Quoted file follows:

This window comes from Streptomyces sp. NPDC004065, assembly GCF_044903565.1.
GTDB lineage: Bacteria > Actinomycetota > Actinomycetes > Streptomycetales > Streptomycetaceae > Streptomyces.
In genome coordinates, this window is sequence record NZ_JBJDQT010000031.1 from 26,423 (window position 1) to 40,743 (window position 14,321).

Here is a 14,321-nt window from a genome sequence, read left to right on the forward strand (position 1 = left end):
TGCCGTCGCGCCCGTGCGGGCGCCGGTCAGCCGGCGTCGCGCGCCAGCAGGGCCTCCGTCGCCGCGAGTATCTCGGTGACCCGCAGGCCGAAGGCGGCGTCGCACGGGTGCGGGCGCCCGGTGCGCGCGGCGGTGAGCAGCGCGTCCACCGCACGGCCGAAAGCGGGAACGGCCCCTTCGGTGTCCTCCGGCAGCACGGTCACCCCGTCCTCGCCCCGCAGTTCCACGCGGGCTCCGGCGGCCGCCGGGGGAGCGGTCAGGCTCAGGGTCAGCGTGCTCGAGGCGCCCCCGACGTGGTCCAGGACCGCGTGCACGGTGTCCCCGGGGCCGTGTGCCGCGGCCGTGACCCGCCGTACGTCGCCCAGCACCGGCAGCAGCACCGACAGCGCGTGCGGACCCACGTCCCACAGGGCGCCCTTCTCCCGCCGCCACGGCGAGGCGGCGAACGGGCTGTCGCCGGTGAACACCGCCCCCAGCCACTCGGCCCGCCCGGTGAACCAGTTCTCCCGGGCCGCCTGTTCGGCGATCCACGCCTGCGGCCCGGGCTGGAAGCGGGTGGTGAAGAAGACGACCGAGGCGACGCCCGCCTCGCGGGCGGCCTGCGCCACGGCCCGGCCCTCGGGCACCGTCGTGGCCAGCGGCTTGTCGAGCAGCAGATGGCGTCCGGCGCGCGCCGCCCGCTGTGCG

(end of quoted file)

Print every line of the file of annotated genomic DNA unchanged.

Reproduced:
This window comes from Streptomyces sp. NPDC004065, assembly GCF_044903565.1.
GTDB lineage: Bacteria > Actinomycetota > Actinomycetes > Streptomycetales > Streptomycetaceae > Streptomyces.
In genome coordinates, this window is sequence record NZ_JBJDQT010000031.1 from 26,423 (window position 1) to 40,743 (window position 14,321).

Here is a 14,321-nt window from a genome sequence, read left to right on the forward strand (position 1 = left end):
TGCCGTCGCGCCCGTGCGGGCGCCGGTCAGCCGGCGTCGCGCGCCAGCAGGGCCTCCGTCGCCGCGAGTATCTCGGTGACCCGCAGGCCGAAGGCGGCGTCGCACGGGTGCGGGCGCCCGGTGCGCGCGGCGGTGAGCAGCGCGTCCACCGCACGGCCGAAAGCGGGAACGGCCCCTTCGGTGTCCTCCGGCAGCACGGTCACCCCGTCCTCGCCCCGCAGTTCCACGCGGGCTCCGGCGGCCGCCGGGGGAGCGGTCAGGCTCAGGGTCAGCGTGCTCGAGGCGCCCCCGACGTGGTCCAGGACCGCGTGCACGGTGTCCCCGGGGCCGTGTGCCGCGGCCGTGACCCGCCGTACGTCGCCCAGCACCGGCAGCAGCACCGACAGCGCGTGCGGACCCACGTCCCACAGGGCGCCCTTCTCCCGCCGCCACGGCGAGGCGGCGAACGGGCTGTCGCCGGTGAACACCGCCCCCAGCCACTCGGCCCGCCCGGTGAACCAGTTCTCCCGGGCCGCCTGTTCGGCGATCCACGCCTGCGGCCCGGGCTGGAAGCGGGTGGTGAAGAAGACGACCGAGGCGACGCCCGCCTCGCGGGCGGCCTGCGCCACGGCCCGGCCCTCGGGCACCGTCGTGGCCAGCGGCTTGTCGAGCAGCAGATGGCGTCCGGCGCGCGCCGCCCGCTGTGCG